In search of satisfaction

By Sue Kendall-Bilicki, OECD

The Rolling Stones’ song “I can’t get no satisfaction” provides a personal litany of things failing to make the singer happy, from the colour of his shirt to the quality of information being provided by the media. But is satisfaction really what we are looking for in the 21st century? The answer is yes, judging by the personal choices that show up on the OECD Better Life Index (BLI).

Life Satisfaction has been the topic ranked as most important for a better life by users since the BLI was launched in 2011, followed by health and education. This still holds true today, when the BLI has had 2.2 million visitors, from all over the worldsome 196 countries – so the coverage is truly global.

“The more indexes we receive, the better able we are to contribute to drivers of individual and collective well-being”,  Anthony Gooch, Director of Public Affairs and Communications at the OECD said at the 2013 launch of an updated BLI on May 28. During the two-day OECD forum on “Jobs, Equality, Trust”, nearly a quarter of a million people people visited the BLI website and the OECD has now received feedback based on nearly 38 000 surveys.

These choices of what matters to people for a better life may seem self-evident, but the BLI makes it possible to ask people directly what matters most to them out of a list of 11 topics, ranging from life satisfaction to income, from health to housing and from jobs to the environment.

Of course there are also individual differences – while civic engagement is among the lower priorities for users everywhere, those in Mexico, Chile and Spain rank it higher than people in most other countries. Sense of community matters a lot to users in France, while housing is of particular concern to those in Russia, judging by their BLI choices.

Do we trust our governments, or have we lost faith in the political system? Voting rates, part of the BLI civic engagement indicator, can help provide the answer. And just how unequal are our societies? Widening Income inequality is just one part of the picture, as the BLI shows with its tracking of inequalities in areas such as health, access to education or housing.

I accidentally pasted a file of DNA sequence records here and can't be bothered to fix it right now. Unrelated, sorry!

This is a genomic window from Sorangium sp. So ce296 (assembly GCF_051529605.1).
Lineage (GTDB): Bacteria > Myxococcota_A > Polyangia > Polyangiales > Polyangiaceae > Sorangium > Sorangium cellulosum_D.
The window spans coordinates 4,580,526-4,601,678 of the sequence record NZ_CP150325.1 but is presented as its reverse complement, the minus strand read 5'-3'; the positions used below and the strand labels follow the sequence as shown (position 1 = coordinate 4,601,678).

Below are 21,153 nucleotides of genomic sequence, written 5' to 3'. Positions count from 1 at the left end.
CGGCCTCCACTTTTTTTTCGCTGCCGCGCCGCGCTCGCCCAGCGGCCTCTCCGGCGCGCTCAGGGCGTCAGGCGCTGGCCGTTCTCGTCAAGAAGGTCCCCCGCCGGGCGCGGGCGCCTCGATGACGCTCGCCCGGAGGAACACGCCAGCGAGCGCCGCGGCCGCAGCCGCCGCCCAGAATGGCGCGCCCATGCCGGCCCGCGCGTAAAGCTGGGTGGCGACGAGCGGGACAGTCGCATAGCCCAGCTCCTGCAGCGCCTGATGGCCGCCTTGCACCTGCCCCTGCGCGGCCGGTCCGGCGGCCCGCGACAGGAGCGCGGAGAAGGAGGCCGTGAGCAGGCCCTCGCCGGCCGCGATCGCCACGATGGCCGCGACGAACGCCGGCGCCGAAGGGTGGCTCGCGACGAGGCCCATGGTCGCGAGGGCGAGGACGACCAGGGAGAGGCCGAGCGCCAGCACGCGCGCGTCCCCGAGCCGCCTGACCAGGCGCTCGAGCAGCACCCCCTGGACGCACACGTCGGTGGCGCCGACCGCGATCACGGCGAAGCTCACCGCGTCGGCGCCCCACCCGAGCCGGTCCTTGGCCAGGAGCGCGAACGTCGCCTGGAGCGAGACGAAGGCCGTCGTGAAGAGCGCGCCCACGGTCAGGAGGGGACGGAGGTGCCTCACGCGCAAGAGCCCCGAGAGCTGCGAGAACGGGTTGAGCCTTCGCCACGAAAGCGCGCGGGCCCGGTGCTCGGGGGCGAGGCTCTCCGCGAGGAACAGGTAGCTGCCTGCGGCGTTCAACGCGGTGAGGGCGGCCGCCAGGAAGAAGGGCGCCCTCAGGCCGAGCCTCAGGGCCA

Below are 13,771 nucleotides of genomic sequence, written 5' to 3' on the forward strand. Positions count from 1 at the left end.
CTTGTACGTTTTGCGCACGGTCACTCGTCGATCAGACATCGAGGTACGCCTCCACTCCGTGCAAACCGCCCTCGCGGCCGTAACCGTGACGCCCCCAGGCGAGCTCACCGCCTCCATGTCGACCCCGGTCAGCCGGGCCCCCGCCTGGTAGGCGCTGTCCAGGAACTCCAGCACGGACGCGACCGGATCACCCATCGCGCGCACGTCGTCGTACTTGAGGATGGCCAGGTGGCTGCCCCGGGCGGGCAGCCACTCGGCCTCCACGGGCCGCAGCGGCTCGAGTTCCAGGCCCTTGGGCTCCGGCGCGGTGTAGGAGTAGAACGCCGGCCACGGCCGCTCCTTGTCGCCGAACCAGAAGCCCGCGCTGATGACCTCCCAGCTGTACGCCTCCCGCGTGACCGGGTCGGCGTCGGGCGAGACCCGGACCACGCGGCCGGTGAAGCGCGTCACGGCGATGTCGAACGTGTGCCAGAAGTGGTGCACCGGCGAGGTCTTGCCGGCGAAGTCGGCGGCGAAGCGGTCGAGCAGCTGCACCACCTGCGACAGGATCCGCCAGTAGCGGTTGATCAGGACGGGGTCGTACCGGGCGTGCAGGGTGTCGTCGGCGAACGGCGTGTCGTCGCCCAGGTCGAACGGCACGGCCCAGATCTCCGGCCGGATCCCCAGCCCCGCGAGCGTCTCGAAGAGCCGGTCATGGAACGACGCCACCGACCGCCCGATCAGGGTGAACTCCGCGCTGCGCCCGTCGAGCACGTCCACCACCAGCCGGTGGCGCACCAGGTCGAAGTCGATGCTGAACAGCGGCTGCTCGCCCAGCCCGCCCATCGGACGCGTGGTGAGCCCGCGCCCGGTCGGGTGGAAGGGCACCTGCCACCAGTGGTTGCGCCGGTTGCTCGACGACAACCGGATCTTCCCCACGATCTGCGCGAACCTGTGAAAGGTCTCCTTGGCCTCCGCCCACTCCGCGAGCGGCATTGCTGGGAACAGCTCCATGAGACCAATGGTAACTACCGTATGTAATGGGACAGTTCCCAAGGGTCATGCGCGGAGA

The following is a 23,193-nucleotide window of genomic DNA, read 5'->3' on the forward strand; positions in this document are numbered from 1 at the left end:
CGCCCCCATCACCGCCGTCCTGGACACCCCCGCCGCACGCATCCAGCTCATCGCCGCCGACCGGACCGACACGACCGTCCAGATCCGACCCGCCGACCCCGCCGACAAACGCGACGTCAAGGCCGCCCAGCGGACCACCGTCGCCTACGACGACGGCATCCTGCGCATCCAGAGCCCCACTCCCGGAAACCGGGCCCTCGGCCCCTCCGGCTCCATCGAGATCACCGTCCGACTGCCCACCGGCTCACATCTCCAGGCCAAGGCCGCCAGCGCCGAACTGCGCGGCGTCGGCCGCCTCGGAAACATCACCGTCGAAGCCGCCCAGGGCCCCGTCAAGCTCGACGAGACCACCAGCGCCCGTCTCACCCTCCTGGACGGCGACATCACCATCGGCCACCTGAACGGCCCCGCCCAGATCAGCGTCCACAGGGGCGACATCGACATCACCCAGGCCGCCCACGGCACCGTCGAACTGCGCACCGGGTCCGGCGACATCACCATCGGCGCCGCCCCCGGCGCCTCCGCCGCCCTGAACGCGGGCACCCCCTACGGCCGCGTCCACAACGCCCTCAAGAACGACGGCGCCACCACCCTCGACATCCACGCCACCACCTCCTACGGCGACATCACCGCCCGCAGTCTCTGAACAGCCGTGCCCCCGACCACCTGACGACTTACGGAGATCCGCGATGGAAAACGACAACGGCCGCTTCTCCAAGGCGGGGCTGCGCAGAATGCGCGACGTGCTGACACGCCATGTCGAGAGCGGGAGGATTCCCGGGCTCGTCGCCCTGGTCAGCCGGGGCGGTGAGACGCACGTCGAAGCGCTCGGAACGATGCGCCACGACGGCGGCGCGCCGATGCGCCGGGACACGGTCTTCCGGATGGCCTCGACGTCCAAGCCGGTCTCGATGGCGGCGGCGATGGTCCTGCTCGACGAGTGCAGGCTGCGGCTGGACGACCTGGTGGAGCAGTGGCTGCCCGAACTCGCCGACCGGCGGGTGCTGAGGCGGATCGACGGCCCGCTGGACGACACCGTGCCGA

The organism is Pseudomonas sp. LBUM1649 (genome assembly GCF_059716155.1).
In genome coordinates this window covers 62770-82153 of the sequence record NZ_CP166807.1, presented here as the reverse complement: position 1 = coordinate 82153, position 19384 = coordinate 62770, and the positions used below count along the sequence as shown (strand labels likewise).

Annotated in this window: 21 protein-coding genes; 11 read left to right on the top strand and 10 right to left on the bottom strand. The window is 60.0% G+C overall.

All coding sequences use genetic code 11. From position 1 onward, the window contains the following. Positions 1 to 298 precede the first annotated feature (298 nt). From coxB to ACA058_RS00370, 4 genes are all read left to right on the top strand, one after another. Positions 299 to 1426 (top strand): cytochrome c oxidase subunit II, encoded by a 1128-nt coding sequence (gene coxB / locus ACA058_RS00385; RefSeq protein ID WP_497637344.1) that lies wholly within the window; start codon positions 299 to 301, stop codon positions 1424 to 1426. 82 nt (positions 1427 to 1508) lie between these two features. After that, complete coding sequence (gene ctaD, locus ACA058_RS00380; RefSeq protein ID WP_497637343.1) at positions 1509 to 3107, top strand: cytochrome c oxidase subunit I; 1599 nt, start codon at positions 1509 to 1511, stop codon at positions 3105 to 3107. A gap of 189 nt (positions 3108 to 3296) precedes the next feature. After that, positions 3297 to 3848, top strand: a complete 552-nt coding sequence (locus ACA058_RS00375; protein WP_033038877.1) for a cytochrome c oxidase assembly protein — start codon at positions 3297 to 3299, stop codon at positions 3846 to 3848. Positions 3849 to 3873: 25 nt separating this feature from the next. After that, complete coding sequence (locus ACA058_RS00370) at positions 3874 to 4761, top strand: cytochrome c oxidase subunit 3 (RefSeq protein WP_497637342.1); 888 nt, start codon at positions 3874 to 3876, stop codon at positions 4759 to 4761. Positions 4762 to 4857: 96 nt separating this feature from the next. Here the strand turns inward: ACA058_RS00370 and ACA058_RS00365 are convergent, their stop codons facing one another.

There is little difference in what is important in life to women and men, although women are more concerned about community, health and work-life balance, while men place more importance than women on income when it comes to defining what makes for a better life.

Perhaps not surprisingly, health tends to matter more to people as they get older, while concerns about work-life balance fade.

If you want to see what scores highest in your home country, or in another country, take a look at the interactive chart embedded in this article. And if you want to see who is online right now around the world creating their own Better Life Index, check out the realtime interactive map here.

All these choices can help policy makers see what matters to citizens, and could be one factor in deciding on policy priorities. Already some governments are creating their own similar indexes, and local communities are creating their own better life measures.

Economic growth does not exist in a vacuum; its purpose is to improve people’s wellbeing. Instruments such as the OECD Better Life Index, part of the OECD Better Life Initiative, and similar projects in many countries around the world reflect the need for a better way to capture what matters to people – from education and health to a nice home and a good job. The annual update of the Better Life Index during OECD Week 2013 showed again that beyond statistics, the same priorities remain: life satisfaction, health and education still rank highest!


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